So, having commissioned Sir Kevan Collins to report on the investment needed to (in their words) "catch-up" after the pandemic, the Treasury have refused to foot the bill of £15bn, instead stumping up less than 10% of what was asked for. That's just £6,000 a year for an average primary school.
Thursday 3 June 2021
'Recovery Commissioner' resigns - demand the funding our schools and colleges need
In response, Collins has resigned, saying "I do not believe it is credible that a successful recovery can be achieved with a programme of support of this size".
On this, Collins is of course absolutely correct. But it isn't just the funding for 'recovery' that is woefully inadequate. As the NEU and the School Cuts campaign have been arguing for years, education as a whole needs permanent and ongoing investment to make sure the staffing is in place to make sure all needs are met and our large class sizes are reduced.
Expert analysis shows that schools and colleges have suffered from years of real-term spending cuts. Many schools have been announcing further job cuts for the end of this academic year, with support staff posts particularly vulnerable. The pandemic has also hit the Early Years sector particularly hard whilst the critical underfunding of SEND budgets has only got worse.
Is an extended school day the best use of increased funds?
Given our long-standing campaign for increased education spending, it is laughable that Tory Minister Nadhim Zahawi has tried to blame teaching unions for Collins' resignation! Zahawi complains that unions "resisted the idea of extending the school day in the first place". But there's no contradiction between questioning the extension of the school day and demanding proper investment in quality education.
Making tired children sit in class, or with tutors, for even longer days of "catch-up cramming" isn't what's needed. It could even do more harm than good by driving out any love of learning.
And, in practice, the pressure to staff an extra half an hour or so on the day would be on existing teachers and support staff. But, (as discussed separately), we are already at breaking point with our existing workload. Proper investment in additional staffing is vitally needed, not cheap-rate tutoring schemes - and that would be best primarily spent on support within the existing school day, rather than in extending it.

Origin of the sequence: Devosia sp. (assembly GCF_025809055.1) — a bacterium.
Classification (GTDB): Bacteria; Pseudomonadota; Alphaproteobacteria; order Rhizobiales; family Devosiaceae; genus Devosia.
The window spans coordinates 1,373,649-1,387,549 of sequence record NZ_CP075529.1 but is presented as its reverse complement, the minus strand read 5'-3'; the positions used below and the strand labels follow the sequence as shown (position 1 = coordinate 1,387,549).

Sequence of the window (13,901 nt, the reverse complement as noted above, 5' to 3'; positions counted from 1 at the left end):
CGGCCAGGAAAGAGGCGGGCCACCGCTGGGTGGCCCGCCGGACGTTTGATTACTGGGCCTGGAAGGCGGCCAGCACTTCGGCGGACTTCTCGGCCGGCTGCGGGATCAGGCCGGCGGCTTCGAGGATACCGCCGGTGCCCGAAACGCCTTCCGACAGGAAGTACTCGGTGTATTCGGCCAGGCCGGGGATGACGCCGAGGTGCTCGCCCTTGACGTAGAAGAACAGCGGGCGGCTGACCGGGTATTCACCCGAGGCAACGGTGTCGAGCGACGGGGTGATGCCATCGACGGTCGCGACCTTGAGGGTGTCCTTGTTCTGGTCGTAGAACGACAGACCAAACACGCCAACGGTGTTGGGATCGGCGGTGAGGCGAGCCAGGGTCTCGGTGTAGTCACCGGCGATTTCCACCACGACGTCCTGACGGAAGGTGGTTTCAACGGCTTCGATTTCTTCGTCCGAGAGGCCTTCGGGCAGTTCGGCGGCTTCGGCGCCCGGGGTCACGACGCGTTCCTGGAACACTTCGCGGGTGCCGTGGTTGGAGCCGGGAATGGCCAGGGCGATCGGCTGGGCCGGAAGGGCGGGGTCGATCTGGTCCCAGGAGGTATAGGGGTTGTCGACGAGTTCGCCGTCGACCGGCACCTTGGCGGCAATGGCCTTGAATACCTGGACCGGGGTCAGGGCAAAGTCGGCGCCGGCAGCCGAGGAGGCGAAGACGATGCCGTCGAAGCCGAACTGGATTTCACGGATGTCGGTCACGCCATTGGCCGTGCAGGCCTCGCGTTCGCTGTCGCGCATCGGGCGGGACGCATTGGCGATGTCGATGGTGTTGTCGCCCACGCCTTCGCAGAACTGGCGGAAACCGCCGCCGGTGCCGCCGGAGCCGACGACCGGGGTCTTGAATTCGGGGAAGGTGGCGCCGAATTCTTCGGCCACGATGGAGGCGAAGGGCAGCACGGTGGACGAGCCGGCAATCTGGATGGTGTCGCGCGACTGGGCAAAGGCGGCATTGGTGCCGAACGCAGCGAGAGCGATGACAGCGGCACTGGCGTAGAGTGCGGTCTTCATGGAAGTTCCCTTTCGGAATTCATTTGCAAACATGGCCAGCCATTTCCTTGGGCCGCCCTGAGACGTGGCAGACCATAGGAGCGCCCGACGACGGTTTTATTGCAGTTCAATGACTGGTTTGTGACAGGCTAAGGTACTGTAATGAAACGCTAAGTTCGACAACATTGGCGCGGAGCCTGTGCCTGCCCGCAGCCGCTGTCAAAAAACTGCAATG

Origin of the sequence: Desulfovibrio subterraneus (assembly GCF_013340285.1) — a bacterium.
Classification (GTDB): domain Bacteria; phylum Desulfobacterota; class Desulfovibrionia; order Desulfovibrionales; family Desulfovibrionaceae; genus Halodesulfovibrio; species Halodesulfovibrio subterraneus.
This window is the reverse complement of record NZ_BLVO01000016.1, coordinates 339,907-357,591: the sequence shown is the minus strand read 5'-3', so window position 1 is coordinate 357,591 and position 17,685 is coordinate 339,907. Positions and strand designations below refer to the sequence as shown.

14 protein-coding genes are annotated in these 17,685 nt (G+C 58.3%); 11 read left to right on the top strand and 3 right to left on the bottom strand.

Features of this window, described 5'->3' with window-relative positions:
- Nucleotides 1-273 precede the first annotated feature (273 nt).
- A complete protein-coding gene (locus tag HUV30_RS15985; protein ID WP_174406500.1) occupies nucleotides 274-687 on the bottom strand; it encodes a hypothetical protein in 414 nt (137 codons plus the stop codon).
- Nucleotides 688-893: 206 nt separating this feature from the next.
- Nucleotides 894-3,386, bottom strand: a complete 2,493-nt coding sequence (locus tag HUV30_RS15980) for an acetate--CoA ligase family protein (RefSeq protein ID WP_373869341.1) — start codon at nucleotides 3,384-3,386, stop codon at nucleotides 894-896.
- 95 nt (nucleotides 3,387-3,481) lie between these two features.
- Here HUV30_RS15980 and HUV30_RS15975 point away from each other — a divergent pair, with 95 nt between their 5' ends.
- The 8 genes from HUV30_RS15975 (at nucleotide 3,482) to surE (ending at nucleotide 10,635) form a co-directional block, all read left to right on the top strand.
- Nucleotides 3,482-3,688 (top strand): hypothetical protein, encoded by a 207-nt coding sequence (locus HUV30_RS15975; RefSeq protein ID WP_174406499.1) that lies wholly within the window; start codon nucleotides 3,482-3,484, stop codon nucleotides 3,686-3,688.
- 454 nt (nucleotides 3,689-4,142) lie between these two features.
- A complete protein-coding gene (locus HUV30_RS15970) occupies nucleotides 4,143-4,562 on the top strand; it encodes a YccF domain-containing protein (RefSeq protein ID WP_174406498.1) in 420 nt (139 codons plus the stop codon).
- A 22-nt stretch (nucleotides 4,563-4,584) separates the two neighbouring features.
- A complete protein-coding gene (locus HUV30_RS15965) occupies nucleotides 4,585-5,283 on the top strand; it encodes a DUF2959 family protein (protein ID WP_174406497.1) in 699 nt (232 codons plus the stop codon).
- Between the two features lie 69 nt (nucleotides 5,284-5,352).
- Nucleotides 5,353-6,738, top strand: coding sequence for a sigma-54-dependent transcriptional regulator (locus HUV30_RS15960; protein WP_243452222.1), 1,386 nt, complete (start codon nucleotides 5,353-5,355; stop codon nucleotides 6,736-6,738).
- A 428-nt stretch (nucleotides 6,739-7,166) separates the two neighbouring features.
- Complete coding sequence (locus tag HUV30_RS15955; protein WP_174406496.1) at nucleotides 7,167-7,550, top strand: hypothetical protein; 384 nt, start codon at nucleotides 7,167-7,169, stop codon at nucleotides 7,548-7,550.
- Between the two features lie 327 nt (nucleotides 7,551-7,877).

First and foremost, class sizes need to be cut. The UK has some of the largest numbers in school classes globally, especially in primary schools:
Cutting class sizes would ensure pupils had more individual attention, and would also reduce teacher workload as well.
Reducing class sizes and increasing in-class support also ensures that children receive support alongside their peers, rather than being withdrawn from them. This is significant because, rather than mistakenly emphasising so-called 'lost learning' against the demands of a fixed curriculum, the main need for "catch-up" for children who have suffered most in the pandemic is their social skills and general well-being. That's because they have had less opportunity to be able to play and interact with their peers.
So, while some additional high quality individual or small group tutoring might be needed, maximising learning within the whole-class setting has important advantages for learning in a wider sense. There's also a need for schools to be able to provide greater pastoral support, with additional mentors and counsellors as well, particularly to support mental health.
These are decisions that schools should be given the flexibility to decide as best meets their circumstances but, above all, with the funding necessary to be able to meet those needs.
No to schools operating longer 'exam factory' shifts
If schools are going to offer extended sessions, then they should not be focussed on formal learning but instead offer after-school opportunities for children to interact and play with their peers in a different way. After-school sessions should concentrate on activities such as sport, drama, art and music that many families cannot afford to pay for their children to participate in. Staffing should be recruited additionally, rather than increasing existing staff workload further.
Sadly, Williamson and the Treasury's actions over the last 24 hours confirm that they aren't interested in genuinely investing in the future. Instead they are looking to get by on the cheap by trying to force overworked staff and stressed students to simply work for longer. Together, parents, staff and students must say no - and unions prepare action to oppose any attempt to impose a further worsening of conditions.
Indeed, we should go further and demand the additional investment our schools and colleges need and a new National Contract for all staff that includes trade-union negotiated class size and staffing policies that makes sure there is sufficient staffing in place to meet needs - as well as limiting workload.